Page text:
Competitive Shooter Wins Fight

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Not an isolated incident. I’m convinced the only reason we don’t see more reports like this is it requires a low percentage event to meet with a low (but top) percentage of the gun owning public.

https://citizentv.co.ke/news/inayat-kassam-meet-the-52-year-old-hero-who-saved-lives-at-westgate-and-14-riverside-227173/

Inayat Kassam: Meet the 52-year-old hero who saved lives at Westgate and 14 Riverside
In a previous exclusive interview with Citizen TV, Mr. Kassam said he was at a shooting competition when his phone rang and when he answered, “the caller said, ‘Shots fired. We’re scared.’”

Mr. Kassam got into his car with fellow licensed firearm user – Peter Bonde – and off they sped towards Westgate Mall where they exchanged fire with criminals, fought side-by-side with Kenyan law enforcement, and led hundred of Kenyans trapped inside the mall to safety.

See also:
https://firearmusernetwork.com/ipsc-shooter-wins-fight/

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Cognitive differences between competition and application of deadly force

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All great points, but the vast majority of firearm users (military, law enforcement, or civilians carrying concealed) are not being hampered because they’re spending too much time getting too good at improving their match scores.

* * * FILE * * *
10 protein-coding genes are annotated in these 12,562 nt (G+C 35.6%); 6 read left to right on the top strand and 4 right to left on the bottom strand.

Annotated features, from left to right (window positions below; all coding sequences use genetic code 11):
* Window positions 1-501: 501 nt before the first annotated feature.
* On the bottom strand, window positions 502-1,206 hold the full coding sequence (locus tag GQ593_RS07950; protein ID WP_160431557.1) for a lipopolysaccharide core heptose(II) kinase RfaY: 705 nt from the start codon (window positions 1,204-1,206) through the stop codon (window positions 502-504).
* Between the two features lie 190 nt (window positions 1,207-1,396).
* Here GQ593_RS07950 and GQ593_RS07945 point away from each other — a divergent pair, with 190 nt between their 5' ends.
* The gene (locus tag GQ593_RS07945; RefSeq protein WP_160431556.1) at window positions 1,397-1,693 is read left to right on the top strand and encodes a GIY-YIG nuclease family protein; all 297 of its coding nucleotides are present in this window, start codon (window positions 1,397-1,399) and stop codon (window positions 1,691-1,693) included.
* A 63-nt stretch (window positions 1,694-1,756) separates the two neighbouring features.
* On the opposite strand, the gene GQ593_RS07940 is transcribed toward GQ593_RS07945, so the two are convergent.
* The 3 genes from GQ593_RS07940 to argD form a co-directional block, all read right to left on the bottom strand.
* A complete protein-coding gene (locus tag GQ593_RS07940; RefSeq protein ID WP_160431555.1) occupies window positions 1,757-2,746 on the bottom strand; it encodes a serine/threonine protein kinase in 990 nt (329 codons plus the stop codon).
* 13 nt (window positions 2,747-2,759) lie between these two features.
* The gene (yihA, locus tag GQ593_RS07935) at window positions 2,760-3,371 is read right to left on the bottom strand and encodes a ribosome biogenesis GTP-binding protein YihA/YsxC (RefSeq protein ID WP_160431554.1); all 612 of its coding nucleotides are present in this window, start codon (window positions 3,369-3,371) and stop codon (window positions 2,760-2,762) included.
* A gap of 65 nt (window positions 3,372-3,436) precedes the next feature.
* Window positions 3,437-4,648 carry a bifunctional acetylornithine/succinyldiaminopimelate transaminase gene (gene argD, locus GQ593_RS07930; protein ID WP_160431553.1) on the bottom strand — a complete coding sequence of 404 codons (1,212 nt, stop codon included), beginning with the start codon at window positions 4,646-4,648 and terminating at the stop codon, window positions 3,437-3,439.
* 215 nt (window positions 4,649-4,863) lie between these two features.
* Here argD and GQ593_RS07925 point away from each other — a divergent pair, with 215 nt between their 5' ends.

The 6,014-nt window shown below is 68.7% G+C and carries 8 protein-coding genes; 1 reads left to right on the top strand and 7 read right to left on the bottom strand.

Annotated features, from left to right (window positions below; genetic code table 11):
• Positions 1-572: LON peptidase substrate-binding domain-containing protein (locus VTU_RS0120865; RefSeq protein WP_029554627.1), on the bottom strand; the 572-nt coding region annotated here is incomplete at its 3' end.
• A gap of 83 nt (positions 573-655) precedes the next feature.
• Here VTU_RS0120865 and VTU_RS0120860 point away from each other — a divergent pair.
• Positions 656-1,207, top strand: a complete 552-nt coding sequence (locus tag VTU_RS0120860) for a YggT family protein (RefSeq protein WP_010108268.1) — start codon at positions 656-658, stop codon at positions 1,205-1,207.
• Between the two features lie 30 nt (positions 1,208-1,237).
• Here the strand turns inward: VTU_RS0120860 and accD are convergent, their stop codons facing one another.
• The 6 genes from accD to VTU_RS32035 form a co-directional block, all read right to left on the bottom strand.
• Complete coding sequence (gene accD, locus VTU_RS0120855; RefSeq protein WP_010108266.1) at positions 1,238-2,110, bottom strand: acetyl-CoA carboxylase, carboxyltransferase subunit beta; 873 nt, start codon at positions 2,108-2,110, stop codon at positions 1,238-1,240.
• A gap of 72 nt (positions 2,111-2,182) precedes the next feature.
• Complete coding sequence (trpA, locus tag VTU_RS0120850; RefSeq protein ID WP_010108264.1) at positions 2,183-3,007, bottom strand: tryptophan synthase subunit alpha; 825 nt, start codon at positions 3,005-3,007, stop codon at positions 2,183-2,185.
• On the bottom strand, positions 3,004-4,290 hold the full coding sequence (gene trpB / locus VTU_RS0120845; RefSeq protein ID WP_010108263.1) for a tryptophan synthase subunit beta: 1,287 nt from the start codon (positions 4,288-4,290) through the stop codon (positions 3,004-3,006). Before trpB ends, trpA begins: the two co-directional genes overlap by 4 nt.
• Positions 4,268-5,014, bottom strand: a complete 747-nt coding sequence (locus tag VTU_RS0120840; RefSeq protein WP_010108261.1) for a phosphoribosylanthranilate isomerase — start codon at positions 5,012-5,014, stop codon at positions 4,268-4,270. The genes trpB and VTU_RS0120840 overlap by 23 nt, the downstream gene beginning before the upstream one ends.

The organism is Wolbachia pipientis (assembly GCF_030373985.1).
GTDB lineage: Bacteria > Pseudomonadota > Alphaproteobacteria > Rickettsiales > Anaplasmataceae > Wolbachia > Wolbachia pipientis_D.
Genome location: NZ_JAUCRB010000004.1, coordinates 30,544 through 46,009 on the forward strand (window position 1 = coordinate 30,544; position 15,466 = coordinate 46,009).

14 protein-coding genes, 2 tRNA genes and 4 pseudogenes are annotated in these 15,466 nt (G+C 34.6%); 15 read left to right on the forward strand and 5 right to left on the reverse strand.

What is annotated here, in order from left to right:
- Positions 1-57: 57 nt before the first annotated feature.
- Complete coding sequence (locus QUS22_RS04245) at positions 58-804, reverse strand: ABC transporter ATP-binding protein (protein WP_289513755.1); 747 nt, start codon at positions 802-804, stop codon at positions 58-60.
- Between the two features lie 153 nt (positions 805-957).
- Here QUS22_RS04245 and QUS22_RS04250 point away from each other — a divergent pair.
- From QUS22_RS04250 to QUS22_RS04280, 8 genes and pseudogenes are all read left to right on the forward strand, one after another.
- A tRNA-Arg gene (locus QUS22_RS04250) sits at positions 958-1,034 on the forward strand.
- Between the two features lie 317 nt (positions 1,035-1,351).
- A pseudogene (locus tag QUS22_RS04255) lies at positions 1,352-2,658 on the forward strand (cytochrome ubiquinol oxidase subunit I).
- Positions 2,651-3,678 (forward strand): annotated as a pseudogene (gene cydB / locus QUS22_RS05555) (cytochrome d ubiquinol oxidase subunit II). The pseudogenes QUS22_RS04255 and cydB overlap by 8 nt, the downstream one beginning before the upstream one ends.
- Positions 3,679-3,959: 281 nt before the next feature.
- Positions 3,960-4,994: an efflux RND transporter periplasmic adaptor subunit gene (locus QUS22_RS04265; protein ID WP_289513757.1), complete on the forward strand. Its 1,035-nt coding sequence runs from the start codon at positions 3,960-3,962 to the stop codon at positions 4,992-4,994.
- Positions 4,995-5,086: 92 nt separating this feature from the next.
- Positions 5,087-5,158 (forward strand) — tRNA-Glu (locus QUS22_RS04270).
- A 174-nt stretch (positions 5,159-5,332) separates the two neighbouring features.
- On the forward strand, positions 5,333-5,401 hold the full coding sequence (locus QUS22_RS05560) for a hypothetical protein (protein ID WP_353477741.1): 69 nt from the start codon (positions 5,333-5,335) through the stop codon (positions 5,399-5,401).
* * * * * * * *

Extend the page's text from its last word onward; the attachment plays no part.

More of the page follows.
This applies to already-skilled tactically minded shooters (I’m confident SGM(R) Pressburg’s students are an example) that are a second-ish off pace on a speed shoot or drill compared to a gamer.

This does not apply to folks that can’t keep up with Level 2 (C class, Sharpshooter, etc.) participants “because tactical.”

Getting good at anything begins by learning the most introductory basics. Getting good with firearms must start by improving on those things that will be universally beneficial to all applications in all situations always. Call them fundamentals or call it developing a shot process, the idea is the same. This is the part most humans fail to address as well as they could. Increasing improvement also increases the amount of diminishing return. Getting “better” must get more specific. The shot process has to become more refined and works for a decreasing range of contexts.

In competition terms, I’d peg this at around a Level 3-4 classification. Given a reasonably relevant discipline, this would be an NRA or IDPA Expert, USPSA B class, CMP competitor with some leg points, or something similar. Prior to this point, all improvement was very general and readily translated to any other use, however, now they’re at a point where improvement is beginning to demand shooting in the specific context of the game and may not translate to other contexts.

We can argue where this point (or area…) of diminishing return begins (feel free to comment below!) but the important idea is that it does exist. Just don’t confuse that fact as being an excuse to avoiding the general improvement that a lesser-skilled shooter (which is most humans) would benefit from.

My point is that we want to avoid very avoidable incidents like this:


https://www.personaldefenseworld.com/2019/02/re-holstering-range-shooting/

I’ve witnessed plenty of similar sloppy gun handling done by military personnel that had to be corrected (thankfully, done prior to live fire.) I have never witnessed anything like this done by folks that had participated in more than one or two matches.